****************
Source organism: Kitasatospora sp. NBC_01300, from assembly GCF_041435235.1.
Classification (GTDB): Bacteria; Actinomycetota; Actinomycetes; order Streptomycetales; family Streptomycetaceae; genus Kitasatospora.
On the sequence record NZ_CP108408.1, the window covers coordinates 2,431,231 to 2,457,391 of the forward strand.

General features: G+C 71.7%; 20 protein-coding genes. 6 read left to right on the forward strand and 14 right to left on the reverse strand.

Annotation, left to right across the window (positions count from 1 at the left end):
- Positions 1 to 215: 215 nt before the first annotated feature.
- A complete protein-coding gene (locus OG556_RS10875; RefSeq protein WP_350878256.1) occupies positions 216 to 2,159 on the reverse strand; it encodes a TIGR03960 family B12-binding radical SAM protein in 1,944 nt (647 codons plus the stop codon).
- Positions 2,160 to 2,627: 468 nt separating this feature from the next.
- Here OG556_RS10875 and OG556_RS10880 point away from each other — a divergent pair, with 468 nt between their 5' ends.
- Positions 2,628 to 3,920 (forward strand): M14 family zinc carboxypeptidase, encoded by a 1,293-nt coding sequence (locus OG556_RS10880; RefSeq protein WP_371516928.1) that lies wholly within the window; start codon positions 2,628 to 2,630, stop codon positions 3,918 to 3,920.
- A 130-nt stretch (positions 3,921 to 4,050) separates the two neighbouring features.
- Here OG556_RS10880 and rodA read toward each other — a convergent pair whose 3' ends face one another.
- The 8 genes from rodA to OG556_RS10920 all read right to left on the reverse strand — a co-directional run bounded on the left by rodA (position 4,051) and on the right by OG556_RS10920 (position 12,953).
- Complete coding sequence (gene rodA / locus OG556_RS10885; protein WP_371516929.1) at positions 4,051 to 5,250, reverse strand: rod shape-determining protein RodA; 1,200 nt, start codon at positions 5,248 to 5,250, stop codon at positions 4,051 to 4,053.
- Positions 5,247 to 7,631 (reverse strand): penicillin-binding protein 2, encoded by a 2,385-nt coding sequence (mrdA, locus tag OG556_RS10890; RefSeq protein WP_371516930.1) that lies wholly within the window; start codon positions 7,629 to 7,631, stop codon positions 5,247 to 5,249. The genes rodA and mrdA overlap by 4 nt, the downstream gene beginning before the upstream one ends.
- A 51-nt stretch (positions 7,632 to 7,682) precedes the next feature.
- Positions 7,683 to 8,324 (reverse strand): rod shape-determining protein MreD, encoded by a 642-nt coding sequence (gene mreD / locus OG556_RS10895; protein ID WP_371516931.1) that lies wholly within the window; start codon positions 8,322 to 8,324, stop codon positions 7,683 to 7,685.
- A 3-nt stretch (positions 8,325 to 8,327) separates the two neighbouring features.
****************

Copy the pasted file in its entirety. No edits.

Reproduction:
Source organism: Kitasatospora sp. NBC_01300, from assembly GCF_041435235.1.
Classification (GTDB): Bacteria; Actinomycetota; Actinomycetes; order Streptomycetales; family Streptomycetaceae; genus Kitasatospora.
On the sequence record NZ_CP108408.1, the window covers coordinates 2,431,231 to 2,457,391 of the forward strand.

General features: G+C 71.7%; 20 protein-coding genes. 6 read left to right on the forward strand and 14 right to left on the reverse strand.

Annotation, left to right across the window (positions count from 1 at the left end):
- Positions 1 to 215: 215 nt before the first annotated feature.
- A complete protein-coding gene (locus OG556_RS10875; RefSeq protein WP_350878256.1) occupies positions 216 to 2,159 on the reverse strand; it encodes a TIGR03960 family B12-binding radical SAM protein in 1,944 nt (647 codons plus the stop codon).
- Positions 2,160 to 2,627: 468 nt separating this feature from the next.
- Here OG556_RS10875 and OG556_RS10880 point away from each other — a divergent pair, with 468 nt between their 5' ends.
- Positions 2,628 to 3,920 (forward strand): M14 family zinc carboxypeptidase, encoded by a 1,293-nt coding sequence (locus OG556_RS10880; RefSeq protein WP_371516928.1) that lies wholly within the window; start codon positions 2,628 to 2,630, stop codon positions 3,918 to 3,920.
- A 130-nt stretch (positions 3,921 to 4,050) separates the two neighbouring features.
- Here OG556_RS10880 and rodA read toward each other — a convergent pair whose 3' ends face one another.
- The 8 genes from rodA to OG556_RS10920 all read right to left on the reverse strand — a co-directional run bounded on the left by rodA (position 4,051) and on the right by OG556_RS10920 (position 12,953).
- Complete coding sequence (gene rodA / locus OG556_RS10885; protein WP_371516929.1) at positions 4,051 to 5,250, reverse strand: rod shape-determining protein RodA; 1,200 nt, start codon at positions 5,248 to 5,250, stop codon at positions 4,051 to 4,053.
- Positions 5,247 to 7,631 (reverse strand): penicillin-binding protein 2, encoded by a 2,385-nt coding sequence (mrdA, locus tag OG556_RS10890; RefSeq protein WP_371516930.1) that lies wholly within the window; start codon positions 7,629 to 7,631, stop codon positions 5,247 to 5,249. The genes rodA and mrdA overlap by 4 nt, the downstream gene beginning before the upstream one ends.
- A 51-nt stretch (positions 7,632 to 7,682) precedes the next feature.
- Positions 7,683 to 8,324 (reverse strand): rod shape-determining protein MreD, encoded by a 642-nt coding sequence (gene mreD / locus OG556_RS10895; protein ID WP_371516931.1) that lies wholly within the window; start codon positions 8,322 to 8,324, stop codon positions 7,683 to 7,685.
- A 3-nt stretch (positions 8,325 to 8,327) separates the two neighbouring features.